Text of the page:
Istanbul’s Mayor Says His Victory Is a Warning for Populists
(Bloomberg) -- Istanbul’s new mayor says his election victory against Turkish President Recep Tayyip Erdogan’s party carries an important lesson for the world’s populist leaders: Act against the will of the people you claim to represent, and you’ll lose it all.
Ekrem Imamoglu is adamant that’s what happened when the ruling party’s candidate lost the race for city hall this year.
“The democratic stance put forth by Turkey this year proved the following: if you’re not acting in line with people’s interests, demands, freedom and rights, you get sent out,” Imamoglu told Bloomberg TV. “It’s a very valuable stance at a world where populism has made its peak.”
The 49-year-old former businessman spoke in London, where he’s meeting finance executives as he seeks funding for plans to transform Istanbul, the country’s commercial capital, into a regional hub for finance and trade.
In some ways, Istanbul was already a bit of that before Imamoglu took over in June -- the city accounts for more than half of Turkey’s $722 billion economy. And that’s partly because of what Erdogan himself has achieved, first as mayor from 1994 to 1998 and then as prime minister and president since 2003.
Half of Turkey’s 60 million or so voters continue to support Erdogan, who oversaw a tripling of the economy, built new highways and vastly expanded health care for poorer Turks.
But his authoritarian turn over the past decade has left many of the rest disillusioned. While the president has often claimed he’s merely implementing the will of the people, the other half of the electorate has increasingly felt left out of the new order Erdogan has built, victory after victory, at the ballot box.
Erdogan’s track record of winning pretty much every single election he ever entered made this year’s Istanbul race look like an easy victory for his candidate. But his image of invincibility was dismantled by Imamoglu, who was initially seen by many as an underdog.
As the joint candidate of Turkey’s opposition led by the Republican People’s Party, or CHP, he beat Erdogan’s pick in March by a slender margin.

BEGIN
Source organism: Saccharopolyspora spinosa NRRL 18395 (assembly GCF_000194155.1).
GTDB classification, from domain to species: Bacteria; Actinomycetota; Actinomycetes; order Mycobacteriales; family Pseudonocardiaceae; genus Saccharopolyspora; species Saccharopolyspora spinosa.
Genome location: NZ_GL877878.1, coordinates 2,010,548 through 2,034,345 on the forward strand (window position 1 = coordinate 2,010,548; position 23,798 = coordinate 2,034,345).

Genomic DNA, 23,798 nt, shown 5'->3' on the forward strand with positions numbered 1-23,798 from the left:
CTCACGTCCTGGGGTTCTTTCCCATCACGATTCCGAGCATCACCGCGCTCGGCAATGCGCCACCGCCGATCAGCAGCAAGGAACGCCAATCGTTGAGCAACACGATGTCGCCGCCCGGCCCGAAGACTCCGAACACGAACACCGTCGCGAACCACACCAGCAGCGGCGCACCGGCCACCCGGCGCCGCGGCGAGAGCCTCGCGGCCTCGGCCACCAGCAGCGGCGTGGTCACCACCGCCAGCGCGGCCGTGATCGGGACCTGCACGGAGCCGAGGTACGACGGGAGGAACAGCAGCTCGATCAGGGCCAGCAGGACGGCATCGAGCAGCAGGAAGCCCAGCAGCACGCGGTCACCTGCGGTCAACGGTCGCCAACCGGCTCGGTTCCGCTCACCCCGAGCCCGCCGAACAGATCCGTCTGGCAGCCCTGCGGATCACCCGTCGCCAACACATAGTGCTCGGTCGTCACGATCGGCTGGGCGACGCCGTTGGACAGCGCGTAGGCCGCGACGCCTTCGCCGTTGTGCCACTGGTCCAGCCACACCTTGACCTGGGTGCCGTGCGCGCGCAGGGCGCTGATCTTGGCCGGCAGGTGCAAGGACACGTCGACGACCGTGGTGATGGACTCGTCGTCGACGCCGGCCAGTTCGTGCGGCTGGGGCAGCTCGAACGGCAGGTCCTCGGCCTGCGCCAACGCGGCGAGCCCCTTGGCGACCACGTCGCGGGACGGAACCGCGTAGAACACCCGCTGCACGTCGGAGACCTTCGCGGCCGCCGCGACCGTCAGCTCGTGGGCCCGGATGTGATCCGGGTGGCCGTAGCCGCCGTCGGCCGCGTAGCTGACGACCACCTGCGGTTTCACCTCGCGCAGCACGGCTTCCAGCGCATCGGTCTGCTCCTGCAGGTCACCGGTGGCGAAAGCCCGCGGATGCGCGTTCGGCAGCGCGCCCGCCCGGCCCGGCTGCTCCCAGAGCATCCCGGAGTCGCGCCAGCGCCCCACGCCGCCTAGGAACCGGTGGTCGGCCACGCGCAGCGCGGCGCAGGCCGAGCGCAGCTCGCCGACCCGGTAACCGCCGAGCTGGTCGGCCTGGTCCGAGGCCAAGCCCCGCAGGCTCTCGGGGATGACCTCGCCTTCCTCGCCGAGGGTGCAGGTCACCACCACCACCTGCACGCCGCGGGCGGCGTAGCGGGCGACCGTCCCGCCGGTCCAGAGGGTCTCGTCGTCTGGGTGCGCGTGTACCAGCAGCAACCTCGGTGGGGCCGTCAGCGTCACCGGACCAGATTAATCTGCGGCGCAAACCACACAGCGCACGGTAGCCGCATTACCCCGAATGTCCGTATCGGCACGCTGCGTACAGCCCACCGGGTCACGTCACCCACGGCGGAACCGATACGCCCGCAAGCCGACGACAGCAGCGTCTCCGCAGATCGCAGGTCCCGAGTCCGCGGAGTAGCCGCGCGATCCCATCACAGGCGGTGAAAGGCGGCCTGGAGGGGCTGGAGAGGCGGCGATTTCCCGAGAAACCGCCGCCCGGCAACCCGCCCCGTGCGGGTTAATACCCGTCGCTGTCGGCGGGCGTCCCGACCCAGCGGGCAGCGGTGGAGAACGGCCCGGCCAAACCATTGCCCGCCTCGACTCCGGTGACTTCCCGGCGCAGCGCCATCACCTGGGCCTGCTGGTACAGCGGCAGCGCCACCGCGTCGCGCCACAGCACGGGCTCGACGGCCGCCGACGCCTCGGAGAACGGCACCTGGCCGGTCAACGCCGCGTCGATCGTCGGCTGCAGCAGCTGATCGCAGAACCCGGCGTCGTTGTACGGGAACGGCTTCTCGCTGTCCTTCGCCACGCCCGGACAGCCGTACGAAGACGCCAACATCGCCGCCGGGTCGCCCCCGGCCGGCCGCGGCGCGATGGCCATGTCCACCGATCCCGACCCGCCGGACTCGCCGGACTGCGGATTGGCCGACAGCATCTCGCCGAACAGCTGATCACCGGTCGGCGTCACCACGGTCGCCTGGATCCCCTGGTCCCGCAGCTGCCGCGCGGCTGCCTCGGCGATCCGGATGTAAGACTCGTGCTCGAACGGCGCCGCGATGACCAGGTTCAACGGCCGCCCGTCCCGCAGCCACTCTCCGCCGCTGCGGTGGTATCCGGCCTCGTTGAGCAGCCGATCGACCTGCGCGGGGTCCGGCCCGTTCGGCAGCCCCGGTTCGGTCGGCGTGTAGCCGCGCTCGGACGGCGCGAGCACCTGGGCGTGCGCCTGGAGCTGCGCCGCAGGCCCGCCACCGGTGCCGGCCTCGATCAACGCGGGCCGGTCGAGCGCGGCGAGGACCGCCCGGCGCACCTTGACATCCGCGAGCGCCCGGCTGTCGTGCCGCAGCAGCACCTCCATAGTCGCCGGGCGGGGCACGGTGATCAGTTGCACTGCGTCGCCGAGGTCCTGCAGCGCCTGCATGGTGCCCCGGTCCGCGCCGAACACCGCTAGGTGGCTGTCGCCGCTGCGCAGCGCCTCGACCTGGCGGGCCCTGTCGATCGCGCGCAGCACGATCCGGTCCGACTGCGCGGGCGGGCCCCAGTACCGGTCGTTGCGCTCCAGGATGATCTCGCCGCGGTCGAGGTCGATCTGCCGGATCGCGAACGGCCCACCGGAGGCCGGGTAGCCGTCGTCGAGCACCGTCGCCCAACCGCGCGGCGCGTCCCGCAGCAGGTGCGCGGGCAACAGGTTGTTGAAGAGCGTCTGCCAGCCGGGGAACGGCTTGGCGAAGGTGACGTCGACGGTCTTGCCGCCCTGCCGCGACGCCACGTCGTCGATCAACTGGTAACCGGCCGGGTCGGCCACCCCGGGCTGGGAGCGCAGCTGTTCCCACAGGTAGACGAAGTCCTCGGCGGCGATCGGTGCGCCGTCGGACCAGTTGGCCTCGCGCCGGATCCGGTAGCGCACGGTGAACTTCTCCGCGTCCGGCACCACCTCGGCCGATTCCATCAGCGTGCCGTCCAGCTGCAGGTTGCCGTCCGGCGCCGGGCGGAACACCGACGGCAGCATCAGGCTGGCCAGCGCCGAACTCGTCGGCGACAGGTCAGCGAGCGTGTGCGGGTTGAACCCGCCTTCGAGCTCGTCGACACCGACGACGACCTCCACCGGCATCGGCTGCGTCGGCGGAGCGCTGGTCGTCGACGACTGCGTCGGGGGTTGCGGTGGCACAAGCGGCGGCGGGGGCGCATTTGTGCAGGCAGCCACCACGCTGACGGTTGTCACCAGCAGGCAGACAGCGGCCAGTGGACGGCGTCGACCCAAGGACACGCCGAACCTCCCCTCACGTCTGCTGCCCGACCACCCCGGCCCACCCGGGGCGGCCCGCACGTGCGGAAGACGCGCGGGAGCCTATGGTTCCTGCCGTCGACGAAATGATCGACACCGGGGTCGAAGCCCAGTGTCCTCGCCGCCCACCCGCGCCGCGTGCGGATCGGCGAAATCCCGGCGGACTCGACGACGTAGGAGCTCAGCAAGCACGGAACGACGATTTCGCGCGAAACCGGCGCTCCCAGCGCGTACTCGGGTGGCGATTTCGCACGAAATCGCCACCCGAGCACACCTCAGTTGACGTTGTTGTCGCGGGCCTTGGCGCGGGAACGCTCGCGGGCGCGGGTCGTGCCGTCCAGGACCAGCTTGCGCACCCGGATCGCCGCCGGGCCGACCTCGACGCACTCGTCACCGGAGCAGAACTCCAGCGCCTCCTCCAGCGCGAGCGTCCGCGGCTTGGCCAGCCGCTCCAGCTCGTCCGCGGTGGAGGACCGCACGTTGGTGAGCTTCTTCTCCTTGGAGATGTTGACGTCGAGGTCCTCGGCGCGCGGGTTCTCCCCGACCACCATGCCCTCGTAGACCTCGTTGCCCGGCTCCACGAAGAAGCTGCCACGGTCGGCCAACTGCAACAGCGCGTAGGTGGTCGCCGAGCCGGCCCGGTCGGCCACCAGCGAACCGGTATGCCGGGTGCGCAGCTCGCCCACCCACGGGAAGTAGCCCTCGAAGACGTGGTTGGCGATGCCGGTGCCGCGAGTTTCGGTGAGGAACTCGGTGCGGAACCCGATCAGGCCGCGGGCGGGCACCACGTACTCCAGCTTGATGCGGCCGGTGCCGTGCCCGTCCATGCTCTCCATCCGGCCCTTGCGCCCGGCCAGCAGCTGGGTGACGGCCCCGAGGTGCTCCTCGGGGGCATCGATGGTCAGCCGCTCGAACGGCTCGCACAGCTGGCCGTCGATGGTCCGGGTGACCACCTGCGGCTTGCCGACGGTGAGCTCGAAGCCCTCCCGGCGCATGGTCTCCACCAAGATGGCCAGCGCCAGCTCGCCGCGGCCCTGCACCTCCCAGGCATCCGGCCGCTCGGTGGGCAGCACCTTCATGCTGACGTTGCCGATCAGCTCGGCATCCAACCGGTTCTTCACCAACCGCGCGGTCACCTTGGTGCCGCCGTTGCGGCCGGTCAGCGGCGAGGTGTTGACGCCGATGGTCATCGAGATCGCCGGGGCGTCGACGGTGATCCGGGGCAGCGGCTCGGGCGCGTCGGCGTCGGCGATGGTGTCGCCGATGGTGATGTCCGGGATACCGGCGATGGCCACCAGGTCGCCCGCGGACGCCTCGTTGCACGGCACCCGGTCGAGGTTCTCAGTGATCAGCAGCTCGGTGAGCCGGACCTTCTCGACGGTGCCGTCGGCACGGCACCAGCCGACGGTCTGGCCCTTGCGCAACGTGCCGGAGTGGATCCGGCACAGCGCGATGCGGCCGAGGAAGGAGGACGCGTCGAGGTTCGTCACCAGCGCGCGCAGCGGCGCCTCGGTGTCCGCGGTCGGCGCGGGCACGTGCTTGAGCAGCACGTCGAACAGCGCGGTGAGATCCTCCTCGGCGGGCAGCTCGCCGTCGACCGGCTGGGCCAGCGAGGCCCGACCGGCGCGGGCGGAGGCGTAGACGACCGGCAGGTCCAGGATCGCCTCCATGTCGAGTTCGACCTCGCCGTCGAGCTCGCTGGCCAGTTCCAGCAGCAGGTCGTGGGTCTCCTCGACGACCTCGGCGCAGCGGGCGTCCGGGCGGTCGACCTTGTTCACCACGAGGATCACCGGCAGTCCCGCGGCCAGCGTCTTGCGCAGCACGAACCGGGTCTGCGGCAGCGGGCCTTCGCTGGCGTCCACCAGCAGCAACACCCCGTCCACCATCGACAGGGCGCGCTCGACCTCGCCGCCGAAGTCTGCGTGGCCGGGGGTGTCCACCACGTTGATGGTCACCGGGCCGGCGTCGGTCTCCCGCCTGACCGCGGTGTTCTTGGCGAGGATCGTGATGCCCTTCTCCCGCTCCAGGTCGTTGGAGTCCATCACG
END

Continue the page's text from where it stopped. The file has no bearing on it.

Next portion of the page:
After authorities decided to annul the vote following Erdogan’s accusations of electoral fraud, Imamoglu defeated the president’s Justice and Development party for a second time in June, this time by a margin nearing a million votes.
His inclusive campaign attempted to reach beyond party lines, and Imamoglu’s characteristic smile was a defining motif of the contest.
Read More: Turkey’s Imamoglu Takes Office as Istanbul’s Mayor After 2nd Win
Imamoglu won’t openly admit to having presidential aspirations. But he knows he needs to have something to show for his years in office if he wants to make the jump from the mayor’s office to the center of national politics.
His office is weighing whether it should try to raise $500 million through a bond sale, something that’s sure to come up as he meets representatives of the financial community in London.
But that’s a small slice of Istanbul’s consolidated annual budget of about $9 billion, Imamoglu said. The city’s subway construction project that’s currently underway will cost at least $2 billion, then there are plans to protect Istanbul from the fallout of climate change. The projects will eventually pay for themselves through revenue they generate, he added.
“The only thing in my mind is to be very successful, and one of the most democratic mayors around the world,” Imamoglu said, answering repeated questions about the widely-held belief that he’ll one day take on Erdogan. “If you work hard, then people want to send you where they think you fit without you even planning for it.”
The mayor injected a large dose of dynamism into an anti-Erdogan camp that had begun to believe that Turkey’s longtime leader -- the only one some citizens have ever known -- was infallible. Imamoglu has been careful not to attack Erdogan directly but doesn’t rule out running against him when elections are held -- currently scheduled for 2023.
That makes Imamoglu’s opinions important even though some of the most difficult issues facing Turkish policy makers currently lie outside his political brief. From deteriorating ties with traditional allies in the West to increased concern over the independence of the nation’s central bank, he said Turkey’s problems boil down to the populist practices of a political elite that’s feeling too empowered for its own good.
Opponents of strongmen in other countries have taken notice. Among Imamoglu’s visitors was Gergely Karacsony, who later became mayor of Budapest by defeating a candidate backed by Hungarian Prime Minister Viktor Orban.
Imamoglu said with a touch of pride that his triumph has inspired opposition figures around the world.
“This democratic stance shows that if you don’t do the right thing in national government, these people will send you out,” he said.
©2019 Bloomberg L.P.